Methodology            This prospective, single blind, randomized, crossover study included 10 term pregnant women whose Body Mass Index (BMI) was ≥ 35 kg/m2. Gastric size over time was determined by serial ultrasound exams, performed by the same ultrasonographer, using a standardized procedure and patient position. Gastric ultrasound was performed at baseline before water ingestion and then at 10 minute intervals for 60 minutes. The cross sectional area of the gastric antrum was used as a measure of gastric size. Each subject participated in both the 50 mL group and the 300 mL group. Participation in different groups was separated by at least 48 hours.

Result            Average gastric size was larger in the 300 mL group at 10 minutes but nearly the same at baseline, 20, 30, 40, 50, and 60 minutes. The rate of gastric emptying was no different in the 50 mL and 300 mL groups. Gastric volumes at 60 minutes were clinically and statistically no different than at baseline in either group.

Conclusion            In obese term pregnant women, gastric emptying was no different following ingestion of 50 mL or 300 mL water. This finding supports using the same fasting guidelines for healthy obese and non-obese term pregnant women prior to elective cesarean section.



This is really a much more complex topic than it may first seem. Gastric volume is an important factor, and we know that larger volumes of aspirate increase patient morbidity. The risk of regurgitation and pulmonary aspiration of gastric contents during induction of general anesthesia is, however, associated with many factors in addition to gastric volume. The good news from this study is that 60 minutes after drinking 300 mL of water (about 10 ounces) gastric volume had returned to baseline. This provides support for those of us who don’t see much reason to withhold reasonable amounts of water from pregnant women in an effort to reduce their aspiration risk if a surgical procedure is required. Sixty minutes after then drink a glass of water this study shows that their gastric volume will have returned to where it was before they drank it; and they’ll probably feel better. In fact, visual inspection of the figure in the study looks as if gastric volumes were back to baseline by 20 to 30 minutes. I find this information encouraging but it is not the whole story. It does not, for example, suggest that obese pregnant women are at the same risk of aspiration as nonpregnant women. (There is plenty of good evidence that their risk is increased.) Baseline gastric volume in an obese term pregnant woman may be markedly increased compared to nonpregnant women. All this study says is that 30 to 60 minutes after drinking 300 mL of water gastric volume is no greater than it was before they drank the water.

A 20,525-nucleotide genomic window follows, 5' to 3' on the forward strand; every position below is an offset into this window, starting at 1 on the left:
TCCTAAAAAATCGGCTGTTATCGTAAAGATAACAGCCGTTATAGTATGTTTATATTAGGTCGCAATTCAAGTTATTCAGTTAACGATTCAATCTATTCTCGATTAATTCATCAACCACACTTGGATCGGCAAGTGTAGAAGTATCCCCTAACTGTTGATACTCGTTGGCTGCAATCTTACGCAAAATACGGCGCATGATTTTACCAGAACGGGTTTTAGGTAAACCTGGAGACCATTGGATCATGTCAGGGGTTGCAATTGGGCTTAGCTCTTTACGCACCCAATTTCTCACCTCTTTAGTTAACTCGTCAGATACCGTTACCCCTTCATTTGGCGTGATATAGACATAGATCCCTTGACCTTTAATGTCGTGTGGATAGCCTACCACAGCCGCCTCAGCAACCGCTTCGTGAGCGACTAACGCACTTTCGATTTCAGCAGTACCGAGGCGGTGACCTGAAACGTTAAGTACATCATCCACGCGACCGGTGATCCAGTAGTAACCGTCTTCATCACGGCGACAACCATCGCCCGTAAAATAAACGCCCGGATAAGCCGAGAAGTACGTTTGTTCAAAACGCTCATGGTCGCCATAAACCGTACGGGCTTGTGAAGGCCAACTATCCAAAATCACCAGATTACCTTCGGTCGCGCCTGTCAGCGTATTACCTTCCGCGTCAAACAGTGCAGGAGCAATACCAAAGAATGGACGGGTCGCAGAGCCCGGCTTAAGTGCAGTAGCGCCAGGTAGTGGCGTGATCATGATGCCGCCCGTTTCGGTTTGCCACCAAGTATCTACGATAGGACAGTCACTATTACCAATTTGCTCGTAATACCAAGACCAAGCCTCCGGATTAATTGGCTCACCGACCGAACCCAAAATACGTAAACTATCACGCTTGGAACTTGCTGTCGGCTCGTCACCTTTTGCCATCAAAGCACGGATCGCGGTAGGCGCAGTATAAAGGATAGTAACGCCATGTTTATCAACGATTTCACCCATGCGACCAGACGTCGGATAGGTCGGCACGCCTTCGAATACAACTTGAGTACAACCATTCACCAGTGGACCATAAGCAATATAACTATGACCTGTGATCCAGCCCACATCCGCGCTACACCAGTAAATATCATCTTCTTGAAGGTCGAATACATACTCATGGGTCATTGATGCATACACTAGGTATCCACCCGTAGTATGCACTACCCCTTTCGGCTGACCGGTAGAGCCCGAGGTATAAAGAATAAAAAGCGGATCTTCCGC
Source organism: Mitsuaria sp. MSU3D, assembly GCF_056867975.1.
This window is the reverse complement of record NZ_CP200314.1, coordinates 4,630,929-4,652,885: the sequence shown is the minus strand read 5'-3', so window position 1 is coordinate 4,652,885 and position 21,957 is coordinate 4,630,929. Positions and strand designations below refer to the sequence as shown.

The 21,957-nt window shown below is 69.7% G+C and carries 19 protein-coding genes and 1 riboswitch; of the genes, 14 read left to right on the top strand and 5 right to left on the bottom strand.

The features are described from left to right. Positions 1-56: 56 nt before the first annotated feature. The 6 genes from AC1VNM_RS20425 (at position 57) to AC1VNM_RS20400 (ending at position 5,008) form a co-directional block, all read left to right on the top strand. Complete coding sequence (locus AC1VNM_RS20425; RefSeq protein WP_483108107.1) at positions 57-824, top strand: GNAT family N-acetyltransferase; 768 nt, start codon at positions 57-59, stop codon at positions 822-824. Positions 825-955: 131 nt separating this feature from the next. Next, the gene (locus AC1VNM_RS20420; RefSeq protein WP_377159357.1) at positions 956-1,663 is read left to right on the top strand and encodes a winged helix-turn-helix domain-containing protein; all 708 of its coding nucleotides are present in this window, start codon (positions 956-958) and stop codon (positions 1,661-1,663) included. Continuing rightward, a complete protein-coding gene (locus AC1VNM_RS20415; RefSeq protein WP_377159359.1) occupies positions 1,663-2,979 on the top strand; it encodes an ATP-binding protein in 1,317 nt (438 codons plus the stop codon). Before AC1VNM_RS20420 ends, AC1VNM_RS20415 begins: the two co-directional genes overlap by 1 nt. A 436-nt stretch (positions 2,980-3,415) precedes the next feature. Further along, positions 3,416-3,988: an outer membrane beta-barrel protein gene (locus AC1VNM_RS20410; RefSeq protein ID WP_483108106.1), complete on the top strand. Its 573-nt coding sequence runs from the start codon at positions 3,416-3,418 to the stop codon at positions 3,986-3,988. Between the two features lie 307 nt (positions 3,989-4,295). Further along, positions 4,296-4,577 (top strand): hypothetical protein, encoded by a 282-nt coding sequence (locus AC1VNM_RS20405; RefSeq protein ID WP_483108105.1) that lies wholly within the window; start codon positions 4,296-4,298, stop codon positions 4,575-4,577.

In my view, this study provides support for the practice of allowing obese term pregnant women to drink reasonable amounts of water up to an hour before induction of general anesthesia. It does not reduce my concern that term pregnant women have a full stomach and are at increased risk of aspirating gastric contents during anesthetic induction.